These three weeds were growing side by side in a farmer's field. Their names, both in French and English, are strange The large purple flowers are the Venus' looking glass. The scarlet flower is the scarlet pimpernel and the tiny blue ones the blue pimpernel. In French the pimpernels are sometimes called 'mouron' but I also read of 'morgeline'. Quite a few plant names must be inventions of educated herbalists of the 15th to 17th centuries. You can hardly imagine a farm peasant saying 'Hey - look at this Venus looking glass!' Yet Gerard, the herbalist, writing in 1597, called it that. Linnaeus (the originator of the system of Latin names) in 1753 called it 'speculum-veneris' which means the same. The plant is beautiful but hardly resembles a mirror. But wait for the seed capsules to open when numerous glittering seeds fall out. These might be likened to shattered fragments of glass. Seeing these, the originator of the name, with his classical education, would recall the story of Cupid who found the mirror that his mother Venus had lost, in the hands of some shepherd, and to avert some magical tragedy, shattered it into a thousand glittering fragments. The imagery is recalled in the famous 'Rokeby Venus' where Cupid holds a mirror to reflect his mother's beauty. Whatever the history, this spectacularly glorious species grows throughout France and the Mediterranean. In Britain there exists only an inferior related species with far less beauty.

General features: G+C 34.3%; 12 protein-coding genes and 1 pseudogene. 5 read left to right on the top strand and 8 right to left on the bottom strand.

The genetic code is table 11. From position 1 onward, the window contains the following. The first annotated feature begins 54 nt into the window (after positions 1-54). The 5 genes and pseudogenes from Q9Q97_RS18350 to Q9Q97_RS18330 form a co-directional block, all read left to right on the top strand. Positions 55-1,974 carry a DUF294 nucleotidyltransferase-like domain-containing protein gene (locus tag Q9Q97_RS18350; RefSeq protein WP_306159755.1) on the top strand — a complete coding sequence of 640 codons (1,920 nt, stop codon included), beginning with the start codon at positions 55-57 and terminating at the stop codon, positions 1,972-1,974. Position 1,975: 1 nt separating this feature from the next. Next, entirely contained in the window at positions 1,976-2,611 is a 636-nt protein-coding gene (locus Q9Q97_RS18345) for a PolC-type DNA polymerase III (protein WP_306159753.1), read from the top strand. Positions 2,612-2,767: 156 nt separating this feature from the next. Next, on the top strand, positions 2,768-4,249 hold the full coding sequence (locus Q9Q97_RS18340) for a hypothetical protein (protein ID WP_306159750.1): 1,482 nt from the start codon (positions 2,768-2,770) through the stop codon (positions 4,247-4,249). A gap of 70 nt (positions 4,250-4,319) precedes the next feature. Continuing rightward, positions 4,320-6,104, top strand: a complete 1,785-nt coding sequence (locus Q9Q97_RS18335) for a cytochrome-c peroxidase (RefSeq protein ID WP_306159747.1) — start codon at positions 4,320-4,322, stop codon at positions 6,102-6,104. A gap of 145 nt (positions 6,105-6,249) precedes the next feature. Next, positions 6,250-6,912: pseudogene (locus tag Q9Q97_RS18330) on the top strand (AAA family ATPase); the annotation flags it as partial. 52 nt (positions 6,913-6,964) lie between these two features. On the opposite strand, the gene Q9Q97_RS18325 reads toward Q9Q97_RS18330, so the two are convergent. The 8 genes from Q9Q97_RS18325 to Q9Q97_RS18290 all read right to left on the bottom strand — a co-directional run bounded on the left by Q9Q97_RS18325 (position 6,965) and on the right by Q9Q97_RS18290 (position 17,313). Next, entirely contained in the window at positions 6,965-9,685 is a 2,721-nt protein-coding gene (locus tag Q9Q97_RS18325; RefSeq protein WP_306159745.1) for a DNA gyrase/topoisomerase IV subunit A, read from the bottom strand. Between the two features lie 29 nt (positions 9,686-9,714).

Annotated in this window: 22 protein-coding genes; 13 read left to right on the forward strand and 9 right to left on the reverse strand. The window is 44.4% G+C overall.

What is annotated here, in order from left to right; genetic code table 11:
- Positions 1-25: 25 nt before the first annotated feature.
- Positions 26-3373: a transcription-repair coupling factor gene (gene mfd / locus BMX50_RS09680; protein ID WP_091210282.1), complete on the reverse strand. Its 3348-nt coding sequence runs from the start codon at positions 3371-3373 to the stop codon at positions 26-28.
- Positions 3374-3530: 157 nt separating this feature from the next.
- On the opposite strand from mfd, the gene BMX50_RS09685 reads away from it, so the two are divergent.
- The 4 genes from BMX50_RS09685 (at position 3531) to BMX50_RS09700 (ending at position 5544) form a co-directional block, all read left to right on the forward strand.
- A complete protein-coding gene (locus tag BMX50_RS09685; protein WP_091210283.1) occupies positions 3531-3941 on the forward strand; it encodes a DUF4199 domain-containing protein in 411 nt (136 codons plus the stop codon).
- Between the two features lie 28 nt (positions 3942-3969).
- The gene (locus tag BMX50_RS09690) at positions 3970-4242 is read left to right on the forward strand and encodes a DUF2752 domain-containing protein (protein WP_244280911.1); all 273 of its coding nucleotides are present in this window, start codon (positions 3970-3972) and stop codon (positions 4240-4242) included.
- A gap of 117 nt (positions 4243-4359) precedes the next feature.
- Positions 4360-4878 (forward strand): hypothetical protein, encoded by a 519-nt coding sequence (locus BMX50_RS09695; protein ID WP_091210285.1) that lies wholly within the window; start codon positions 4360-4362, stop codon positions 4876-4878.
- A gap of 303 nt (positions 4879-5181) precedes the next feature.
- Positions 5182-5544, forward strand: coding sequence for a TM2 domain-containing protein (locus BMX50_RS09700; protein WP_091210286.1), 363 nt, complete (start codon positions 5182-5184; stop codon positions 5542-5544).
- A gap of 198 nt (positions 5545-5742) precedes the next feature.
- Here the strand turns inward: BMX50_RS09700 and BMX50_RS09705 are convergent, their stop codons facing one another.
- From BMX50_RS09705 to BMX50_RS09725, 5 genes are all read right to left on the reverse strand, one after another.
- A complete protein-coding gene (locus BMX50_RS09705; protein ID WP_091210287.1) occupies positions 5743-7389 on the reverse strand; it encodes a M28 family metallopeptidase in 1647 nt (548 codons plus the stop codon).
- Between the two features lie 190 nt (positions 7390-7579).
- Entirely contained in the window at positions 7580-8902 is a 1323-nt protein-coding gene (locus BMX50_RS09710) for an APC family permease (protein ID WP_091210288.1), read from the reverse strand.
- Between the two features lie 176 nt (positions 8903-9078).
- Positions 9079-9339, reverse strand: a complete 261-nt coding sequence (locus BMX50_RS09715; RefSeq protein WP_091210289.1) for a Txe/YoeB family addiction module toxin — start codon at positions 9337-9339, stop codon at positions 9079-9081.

Now the mourons; this name is much more likely to be of peasant origin. It is known from about 1100. It means 'that which changes'. What change? Is it noting that their petals fold up when dull weather comes? From this comes the other name of 'poor man's weather glass'. The flowers open about 8.00 a.m.(Greenwich time) and close by mid afternoon - 2 p.m. (16.00 hours French time)-, so it also helps to tell of the passing hours. The other name 'morgeline' is as ancient and seems to mean 'morsure de galline' or 'chicken-bite', It is also used for other species which in England are called 'chickweeds'. Botanically the blue and scarlet pimpernels are closely related and some books say they are just varieties of each other. Since the hybrid is sterile, this cannot be so. But the name 'pimpernel' has its own strange history. It probably began also as a herbalists' term for plants with pinnate leaves (divided like a feather). The word became vulgarised and used among ordinary folk for a variety of weeds. Its apogee came as the nom de guerre of Sir Peter Blakeney 'The Scarlet Pimpernel', that incarnation of English upper-class superiority over French revolutionaries invented by Baroness d'Orczy. My suspicion is that the French farm worker of today just calls them all 'mauvaises herbes', and gets out the weedkiller.
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